San Diego, CA, March 5, 2009 — Exploring the big scientific "what if's" requires equal measures computational power and collaborative passion. And in a world where scientific research knows no geographic boundaries, universities in California and Australia are proving that distance is no longer a deterrent to the development and deployment of cyberinfrastructure and software tools — no matter how many tens of thousands of miles separate the researchers.
The University of California, San Diego and Australia's Monash University have a history of working together in the field of grid computing, at least since the founding of the Pacific Rim Applications and Grid Middleware Assembly (PRAGMA) in 2002. At the center of that collaboration: David Abramson, a computer scientist at Monash University and director of Monash's eScience and Grid Engineering Lab.
Abramson recently visited San Diego to collaborate with colleagues at the California Institute for Telecommunications and Information Technology (Calit2) and to give the first of the San Diego Supercomputer Center's new Cyberinfrastructure Seminars. He put the collaboration — and especially the universities' sharing of each other's software tools, Kepler and Nimrod, and OptIPortal tiled display walls — into perspective. "Nimrod and Kepler are tools that help researchers do scientific modeling experiments, some of them on a really large-scale," Abramson said, adding that OptIPortals play a similar role in enabling collaboration itself on data-intensive science.
Kepler is an open-source scientific workflow system for distributed computing. It was developed by a collaborative effort based on the Ptolemy software that emerged from UC Berkeley. Nimrod was developed by Abramson's team in Australia. The OptIPortal display walls were a product of the National Science Foundation-funded OptIPuter project, led by Larry Smarr, director of Calit2.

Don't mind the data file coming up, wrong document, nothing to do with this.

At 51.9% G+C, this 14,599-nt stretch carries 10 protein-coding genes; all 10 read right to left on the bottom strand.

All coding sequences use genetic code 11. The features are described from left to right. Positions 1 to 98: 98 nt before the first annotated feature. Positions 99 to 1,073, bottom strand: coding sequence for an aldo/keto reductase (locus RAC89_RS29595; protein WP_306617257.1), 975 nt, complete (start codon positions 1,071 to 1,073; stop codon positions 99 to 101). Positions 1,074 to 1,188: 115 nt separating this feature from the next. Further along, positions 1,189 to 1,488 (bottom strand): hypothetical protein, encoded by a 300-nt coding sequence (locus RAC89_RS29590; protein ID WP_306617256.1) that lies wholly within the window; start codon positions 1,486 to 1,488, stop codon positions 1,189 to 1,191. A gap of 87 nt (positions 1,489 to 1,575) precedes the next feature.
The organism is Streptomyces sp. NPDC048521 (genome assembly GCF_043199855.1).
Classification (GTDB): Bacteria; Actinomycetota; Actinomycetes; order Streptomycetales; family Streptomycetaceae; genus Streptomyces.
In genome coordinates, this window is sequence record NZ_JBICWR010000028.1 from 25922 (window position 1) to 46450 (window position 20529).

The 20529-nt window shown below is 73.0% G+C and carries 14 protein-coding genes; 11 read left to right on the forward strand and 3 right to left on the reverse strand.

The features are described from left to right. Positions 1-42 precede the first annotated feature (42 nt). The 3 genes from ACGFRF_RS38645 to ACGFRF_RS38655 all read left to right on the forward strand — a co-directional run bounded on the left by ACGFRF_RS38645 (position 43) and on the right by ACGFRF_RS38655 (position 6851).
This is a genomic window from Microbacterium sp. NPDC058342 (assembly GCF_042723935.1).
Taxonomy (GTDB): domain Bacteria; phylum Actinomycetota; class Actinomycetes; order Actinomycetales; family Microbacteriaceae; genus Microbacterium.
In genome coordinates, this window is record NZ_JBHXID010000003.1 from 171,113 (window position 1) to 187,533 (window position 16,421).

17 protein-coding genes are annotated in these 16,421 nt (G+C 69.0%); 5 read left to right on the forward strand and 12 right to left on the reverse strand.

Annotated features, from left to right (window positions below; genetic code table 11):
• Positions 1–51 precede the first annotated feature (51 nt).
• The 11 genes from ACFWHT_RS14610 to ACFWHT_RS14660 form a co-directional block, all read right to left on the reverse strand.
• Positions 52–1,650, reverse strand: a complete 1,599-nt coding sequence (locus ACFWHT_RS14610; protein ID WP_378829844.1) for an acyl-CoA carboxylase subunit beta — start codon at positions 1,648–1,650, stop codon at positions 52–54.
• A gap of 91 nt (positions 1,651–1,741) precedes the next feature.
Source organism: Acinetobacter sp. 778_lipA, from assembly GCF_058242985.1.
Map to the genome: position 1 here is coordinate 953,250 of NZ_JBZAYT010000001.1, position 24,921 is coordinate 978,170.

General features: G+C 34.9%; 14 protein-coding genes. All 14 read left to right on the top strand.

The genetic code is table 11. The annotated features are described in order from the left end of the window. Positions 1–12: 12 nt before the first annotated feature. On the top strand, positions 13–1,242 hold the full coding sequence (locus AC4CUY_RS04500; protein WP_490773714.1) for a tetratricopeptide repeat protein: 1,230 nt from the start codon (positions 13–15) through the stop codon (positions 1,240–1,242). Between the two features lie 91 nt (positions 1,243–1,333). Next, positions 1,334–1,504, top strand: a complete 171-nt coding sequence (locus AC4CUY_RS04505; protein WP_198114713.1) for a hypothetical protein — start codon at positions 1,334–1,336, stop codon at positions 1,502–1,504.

"Kepler, Nimrod and OptIPortals are the latest cyberinfrastructure building blocks to be added to the OptIPlanet Collaboratory, enabling long-distance, interactive collaborative research on complex scientific datasets," says Smarr. "They are beginning to be used routinely in tandem by scientists in both countries, allowing them to pursue joint research in green information technology, bio-engineering, neuroscience, microbial ecology and numerous other fields."
The OptIPuter, a partnership of UC San Diego and the University of Illinois at Chicago, is a tightly-integrated cluster of computational, storage and visualization resources, linked over dedicated optical networks that can be regional, national or international in scale.
In his talk, Abramson explained why cyberinfrastructure tools are needed. "[SDSC] astrophysicist Mike Norman, for example, does astrophysical simulations at the SDSC to try to work out what makes the universe tick," he said. "Obviously, he can't experiment by doing the real thing, so he has to rely on computational science, and he has to collaborate with all the different people who can to contribute different pieces of the jigsaw puzzle.
"There's lots of computational science like that going on — people who want to do large scientific experimentation, but have to put together different bits of information from research the world over," he continued. "They need to stitch up all of those bits into workflows, and that's what Kepler does. For us to work with Kepler was a no-brainer, because there's a whole stack of things it does, and if I don't have to do those things myself, our research funding goes further."
Conversely, scientists at UC San Diego now routinely use Abramson's Nimrod, a tool for integrating heterogeneous, distributed resources to perform single computations. The Australian researcher calls Nimrod "the spreadsheet of the computational world."
"It's a family of tools that helps you do 'what if' analysis with computational models, so you can do really heavy computational experiments, like 'What if the universe evolved under these parameters?' or 'What would happen if I chopped down all of these trees?' or 'What if we switched all cars over from gasoline to ethanol?'"